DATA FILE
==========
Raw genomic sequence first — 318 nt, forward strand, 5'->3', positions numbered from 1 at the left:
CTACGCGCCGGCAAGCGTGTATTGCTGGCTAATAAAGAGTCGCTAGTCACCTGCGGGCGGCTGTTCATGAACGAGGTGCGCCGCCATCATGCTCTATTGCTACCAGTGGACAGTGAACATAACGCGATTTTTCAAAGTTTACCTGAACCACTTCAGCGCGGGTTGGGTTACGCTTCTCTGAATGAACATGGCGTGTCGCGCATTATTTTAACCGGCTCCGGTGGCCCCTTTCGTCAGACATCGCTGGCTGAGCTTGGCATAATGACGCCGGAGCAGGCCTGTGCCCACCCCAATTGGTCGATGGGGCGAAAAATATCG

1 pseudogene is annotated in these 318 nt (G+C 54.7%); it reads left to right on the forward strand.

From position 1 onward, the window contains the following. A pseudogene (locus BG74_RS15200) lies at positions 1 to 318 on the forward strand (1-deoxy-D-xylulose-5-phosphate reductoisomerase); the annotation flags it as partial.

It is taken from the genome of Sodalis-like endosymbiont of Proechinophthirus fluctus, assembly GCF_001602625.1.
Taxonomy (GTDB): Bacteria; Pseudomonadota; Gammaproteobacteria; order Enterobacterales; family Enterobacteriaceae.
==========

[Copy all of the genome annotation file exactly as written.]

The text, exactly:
Raw genomic sequence first — 318 nt, forward strand, 5'->3', positions numbered from 1 at the left:
CTACGCGCCGGCAAGCGTGTATTGCTGGCTAATAAAGAGTCGCTAGTCACCTGCGGGCGGCTGTTCATGAACGAGGTGCGCCGCCATCATGCTCTATTGCTACCAGTGGACAGTGAACATAACGCGATTTTTCAAAGTTTACCTGAACCACTTCAGCGCGGGTTGGGTTACGCTTCTCTGAATGAACATGGCGTGTCGCGCATTATTTTAACCGGCTCCGGTGGCCCCTTTCGTCAGACATCGCTGGCTGAGCTTGGCATAATGACGCCGGAGCAGGCCTGTGCCCACCCCAATTGGTCGATGGGGCGAAAAATATCG

1 pseudogene is annotated in these 318 nt (G+C 54.7%); it reads left to right on the forward strand.

From position 1 onward, the window contains the following. A pseudogene (locus BG74_RS15200) lies at positions 1 to 318 on the forward strand (1-deoxy-D-xylulose-5-phosphate reductoisomerase); the annotation flags it as partial.

It is taken from the genome of Sodalis-like endosymbiont of Proechinophthirus fluctus, assembly GCF_001602625.1.
Taxonomy (GTDB): Bacteria; Pseudomonadota; Gammaproteobacteria; order Enterobacterales; family Enterobacteriaceae.